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Thursday, September 22, 2016

New rules for comments


All comments posted here must comply with the following rules. Comments that break these rules will be removed. Repeat offenders will be banned.

- no racial or ethnic taunts and insults

- do not for any reason speculate about the people posting here

- avoid discussions with obvious trolls and/or mentally unstable people*

- no conspiracy theories

- do some reading here before posting if unfamiliar with the relevant topics

- do not post any illegal or defamatory material

- stay on topic unless you have a good excuse for going off topic

*Mental illness is not a joke, but it is a reality for a lot of people, so we're bound to see some visitors here occasionally with this problem. If unsure, simply ignore and move on.

There is no rule against swearing and name calling, but try to keep things civil. Trolls should be regularly called out for who they are, but keep it short and then move on.

16 comments:

Roy King said...

@Davidski,
Thanks so much for your rules and limit setting. I had been getting turned off by the odd and peculiar comments lately from obviously closed minded egos. A tacking toward objectivity is clearly a good choice on your role as moderator.

Onur said...

@Davidski

Good move. I think you should seriously begin to consider comment moderation if you have not already.

Razib Khan said...

*clap*

Nirjhar007 said...

David,
Good move . I also like the thing that unlike the previous rules, a specific person is not named !.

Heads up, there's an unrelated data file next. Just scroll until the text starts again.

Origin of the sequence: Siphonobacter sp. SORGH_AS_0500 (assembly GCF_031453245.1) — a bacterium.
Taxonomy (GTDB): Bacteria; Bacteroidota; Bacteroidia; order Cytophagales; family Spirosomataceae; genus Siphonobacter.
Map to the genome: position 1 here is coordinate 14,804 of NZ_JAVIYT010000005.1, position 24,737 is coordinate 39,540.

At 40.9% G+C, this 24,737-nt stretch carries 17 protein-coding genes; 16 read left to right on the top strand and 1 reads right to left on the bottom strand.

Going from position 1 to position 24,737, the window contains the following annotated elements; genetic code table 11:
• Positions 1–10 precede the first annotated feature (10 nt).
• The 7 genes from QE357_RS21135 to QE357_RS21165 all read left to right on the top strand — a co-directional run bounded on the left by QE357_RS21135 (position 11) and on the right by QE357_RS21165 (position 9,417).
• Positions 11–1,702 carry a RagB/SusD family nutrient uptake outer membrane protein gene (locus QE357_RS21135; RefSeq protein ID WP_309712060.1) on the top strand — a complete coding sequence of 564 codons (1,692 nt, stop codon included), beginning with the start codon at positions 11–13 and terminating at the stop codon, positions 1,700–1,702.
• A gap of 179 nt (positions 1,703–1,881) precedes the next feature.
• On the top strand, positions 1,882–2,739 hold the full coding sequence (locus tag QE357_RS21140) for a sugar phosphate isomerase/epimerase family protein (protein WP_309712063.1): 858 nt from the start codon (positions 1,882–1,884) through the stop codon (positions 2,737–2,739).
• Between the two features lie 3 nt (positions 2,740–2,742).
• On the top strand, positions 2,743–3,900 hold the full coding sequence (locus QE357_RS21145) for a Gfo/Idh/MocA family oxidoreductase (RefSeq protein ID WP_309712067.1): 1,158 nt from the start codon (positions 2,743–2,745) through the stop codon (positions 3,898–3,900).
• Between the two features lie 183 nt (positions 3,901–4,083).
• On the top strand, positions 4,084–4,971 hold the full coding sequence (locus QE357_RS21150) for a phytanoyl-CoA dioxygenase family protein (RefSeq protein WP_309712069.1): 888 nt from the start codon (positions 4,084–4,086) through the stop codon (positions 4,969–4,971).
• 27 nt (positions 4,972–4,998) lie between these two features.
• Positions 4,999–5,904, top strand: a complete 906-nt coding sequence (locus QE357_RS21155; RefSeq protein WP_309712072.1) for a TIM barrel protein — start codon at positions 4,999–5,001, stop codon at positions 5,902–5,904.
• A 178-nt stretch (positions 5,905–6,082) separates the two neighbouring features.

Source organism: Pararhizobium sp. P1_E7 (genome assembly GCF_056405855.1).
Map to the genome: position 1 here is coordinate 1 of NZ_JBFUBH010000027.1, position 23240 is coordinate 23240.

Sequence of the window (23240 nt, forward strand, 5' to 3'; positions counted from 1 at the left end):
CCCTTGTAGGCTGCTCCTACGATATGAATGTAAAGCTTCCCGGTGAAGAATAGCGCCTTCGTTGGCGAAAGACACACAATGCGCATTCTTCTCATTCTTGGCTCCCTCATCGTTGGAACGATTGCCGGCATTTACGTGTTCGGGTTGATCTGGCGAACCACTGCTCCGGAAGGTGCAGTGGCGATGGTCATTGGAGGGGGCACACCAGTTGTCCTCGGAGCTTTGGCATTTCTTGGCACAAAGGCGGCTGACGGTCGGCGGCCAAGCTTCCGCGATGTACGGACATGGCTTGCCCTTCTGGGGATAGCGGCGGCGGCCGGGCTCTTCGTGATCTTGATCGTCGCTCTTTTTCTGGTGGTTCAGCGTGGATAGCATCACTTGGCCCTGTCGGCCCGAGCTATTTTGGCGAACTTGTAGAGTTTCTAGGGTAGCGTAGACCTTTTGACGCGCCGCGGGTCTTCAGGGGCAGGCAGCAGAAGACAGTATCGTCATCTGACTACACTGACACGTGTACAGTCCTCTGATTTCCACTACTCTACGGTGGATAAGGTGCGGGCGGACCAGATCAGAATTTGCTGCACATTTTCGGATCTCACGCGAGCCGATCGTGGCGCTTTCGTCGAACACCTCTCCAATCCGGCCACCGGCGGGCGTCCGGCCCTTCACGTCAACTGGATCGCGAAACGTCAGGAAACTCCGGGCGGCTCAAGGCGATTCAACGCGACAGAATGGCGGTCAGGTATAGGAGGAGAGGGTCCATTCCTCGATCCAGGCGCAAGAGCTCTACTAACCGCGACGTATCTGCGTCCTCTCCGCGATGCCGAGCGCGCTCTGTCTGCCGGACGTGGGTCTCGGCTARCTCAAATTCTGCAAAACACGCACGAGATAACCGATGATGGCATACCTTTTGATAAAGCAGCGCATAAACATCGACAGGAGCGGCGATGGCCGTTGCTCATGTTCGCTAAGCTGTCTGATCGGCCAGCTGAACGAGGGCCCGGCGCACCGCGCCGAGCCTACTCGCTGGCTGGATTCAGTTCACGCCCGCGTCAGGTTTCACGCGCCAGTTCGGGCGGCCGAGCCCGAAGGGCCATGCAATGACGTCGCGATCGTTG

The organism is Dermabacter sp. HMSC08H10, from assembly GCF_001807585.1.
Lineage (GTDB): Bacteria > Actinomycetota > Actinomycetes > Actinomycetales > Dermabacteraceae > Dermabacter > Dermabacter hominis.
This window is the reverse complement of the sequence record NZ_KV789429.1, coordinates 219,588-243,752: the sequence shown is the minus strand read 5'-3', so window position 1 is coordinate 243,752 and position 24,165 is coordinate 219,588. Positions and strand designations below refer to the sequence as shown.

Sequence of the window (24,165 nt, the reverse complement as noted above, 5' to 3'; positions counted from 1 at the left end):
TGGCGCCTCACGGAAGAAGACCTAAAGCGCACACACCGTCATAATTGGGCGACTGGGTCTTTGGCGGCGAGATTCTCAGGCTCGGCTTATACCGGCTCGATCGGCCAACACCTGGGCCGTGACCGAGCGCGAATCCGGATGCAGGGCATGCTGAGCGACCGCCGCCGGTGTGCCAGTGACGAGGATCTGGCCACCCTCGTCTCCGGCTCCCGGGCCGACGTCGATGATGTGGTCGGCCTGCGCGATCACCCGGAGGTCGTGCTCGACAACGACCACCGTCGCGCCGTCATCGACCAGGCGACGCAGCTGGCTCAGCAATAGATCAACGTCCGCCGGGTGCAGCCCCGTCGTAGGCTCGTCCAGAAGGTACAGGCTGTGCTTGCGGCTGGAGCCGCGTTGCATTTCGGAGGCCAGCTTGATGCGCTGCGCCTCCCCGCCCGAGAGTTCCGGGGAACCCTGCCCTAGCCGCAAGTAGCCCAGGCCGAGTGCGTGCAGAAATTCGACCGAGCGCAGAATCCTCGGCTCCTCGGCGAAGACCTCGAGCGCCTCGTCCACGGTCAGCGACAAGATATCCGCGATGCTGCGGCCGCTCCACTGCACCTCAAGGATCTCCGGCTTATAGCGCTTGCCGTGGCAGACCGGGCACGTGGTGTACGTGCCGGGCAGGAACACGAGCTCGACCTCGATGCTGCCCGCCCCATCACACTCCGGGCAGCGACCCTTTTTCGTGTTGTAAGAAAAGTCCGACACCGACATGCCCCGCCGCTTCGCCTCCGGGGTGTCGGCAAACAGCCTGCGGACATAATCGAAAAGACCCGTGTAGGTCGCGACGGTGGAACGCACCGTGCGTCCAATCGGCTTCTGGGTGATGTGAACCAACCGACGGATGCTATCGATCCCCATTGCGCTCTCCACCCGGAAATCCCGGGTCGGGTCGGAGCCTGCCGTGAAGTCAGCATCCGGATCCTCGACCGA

All we want is a friendly debate , topic to topic with some reasoning ! .

Thanks

Davidski said...

Moderation will be on and off, like last night, depending on who visits and how they behave.

Awale Abdi said...

You kind of already had some of these rules but good work. This comment section was always a treat to read until it started degenerating.

*clap*

Sisophon said...

"There is no rule against swearing and name calling, but try to keep things civil."

Swearing is a bad habit. I am Irish, and we (including me in times of stress) overuse the word f**k. It's ugly. Name calling is usually harmless banter, but when it leads to responses, it gets in the way of what I am here to read.

Can I suggest stopping the swearing?

Garvan

Davidski said...

I totally see what you're saying Garvan, and I think that once I impose these new, tighter rules on discussions, and force most of the trolls out one way or another, things will calm down. Or so I hope.

Dospaises said...

I think I am still going to have to read comments that completely lack logic but at least there will be a lot less of them.

bellbeakerblogger said...

Here's another: no rapid fire posting.
Five back to back comments is yelling not conversing.

andrew said...

Interesting way to formula your rules. I wonder how it will play out.

Ramber said...

Do you know how can I quote a member?

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akhil misra said...